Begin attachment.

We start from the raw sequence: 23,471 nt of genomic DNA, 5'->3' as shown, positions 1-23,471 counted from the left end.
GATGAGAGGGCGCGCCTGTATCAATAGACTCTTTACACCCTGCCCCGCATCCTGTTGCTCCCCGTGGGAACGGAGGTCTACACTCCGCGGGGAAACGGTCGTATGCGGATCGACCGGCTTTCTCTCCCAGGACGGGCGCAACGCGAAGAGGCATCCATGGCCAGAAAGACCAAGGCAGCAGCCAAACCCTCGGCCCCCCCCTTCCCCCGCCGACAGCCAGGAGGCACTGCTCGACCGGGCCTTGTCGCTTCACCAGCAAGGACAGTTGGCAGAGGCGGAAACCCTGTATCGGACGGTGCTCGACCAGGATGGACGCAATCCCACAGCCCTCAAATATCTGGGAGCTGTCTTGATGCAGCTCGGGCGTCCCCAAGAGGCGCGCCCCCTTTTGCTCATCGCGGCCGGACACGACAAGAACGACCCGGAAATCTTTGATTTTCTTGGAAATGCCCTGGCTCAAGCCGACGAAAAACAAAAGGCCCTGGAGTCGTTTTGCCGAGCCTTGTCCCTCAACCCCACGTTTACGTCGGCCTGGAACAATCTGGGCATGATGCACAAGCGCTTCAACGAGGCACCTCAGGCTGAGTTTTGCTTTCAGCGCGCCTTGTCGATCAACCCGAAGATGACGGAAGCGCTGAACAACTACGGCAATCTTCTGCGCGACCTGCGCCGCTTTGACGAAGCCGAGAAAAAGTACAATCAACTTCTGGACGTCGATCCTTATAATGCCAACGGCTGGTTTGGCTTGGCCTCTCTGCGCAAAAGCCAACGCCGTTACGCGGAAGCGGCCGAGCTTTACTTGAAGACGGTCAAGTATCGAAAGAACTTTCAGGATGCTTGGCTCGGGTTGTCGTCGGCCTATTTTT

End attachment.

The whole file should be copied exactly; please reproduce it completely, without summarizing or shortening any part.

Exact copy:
We start from the raw sequence: 23,471 nt of genomic DNA, 5'->3' as shown, positions 1-23,471 counted from the left end.
GATGAGAGGGCGCGCCTGTATCAATAGACTCTTTACACCCTGCCCCGCATCCTGTTGCTCCCCGTGGGAACGGAGGTCTACACTCCGCGGGGAAACGGTCGTATGCGGATCGACCGGCTTTCTCTCCCAGGACGGGCGCAACGCGAAGAGGCATCCATGGCCAGAAAGACCAAGGCAGCAGCCAAACCCTCGGCCCCCCCCTTCCCCCGCCGACAGCCAGGAGGCACTGCTCGACCGGGCCTTGTCGCTTCACCAGCAAGGACAGTTGGCAGAGGCGGAAACCCTGTATCGGACGGTGCTCGACCAGGATGGACGCAATCCCACAGCCCTCAAATATCTGGGAGCTGTCTTGATGCAGCTCGGGCGTCCCCAAGAGGCGCGCCCCCTTTTGCTCATCGCGGCCGGACACGACAAGAACGACCCGGAAATCTTTGATTTTCTTGGAAATGCCCTGGCTCAAGCCGACGAAAAACAAAAGGCCCTGGAGTCGTTTTGCCGAGCCTTGTCCCTCAACCCCACGTTTACGTCGGCCTGGAACAATCTGGGCATGATGCACAAGCGCTTCAACGAGGCACCTCAGGCTGAGTTTTGCTTTCAGCGCGCCTTGTCGATCAACCCGAAGATGACGGAAGCGCTGAACAACTACGGCAATCTTCTGCGCGACCTGCGCCGCTTTGACGAAGCCGAGAAAAAGTACAATCAACTTCTGGACGTCGATCCTTATAATGCCAACGGCTGGTTTGGCTTGGCCTCTCTGCGCAAAAGCCAACGCCGTTACGCGGAAGCGGCCGAGCTTTACTTGAAGACGGTCAAGTATCGAAAGAACTTTCAGGATGCTTGGCTCGGGTTGTCGTCGGCCTATTTTT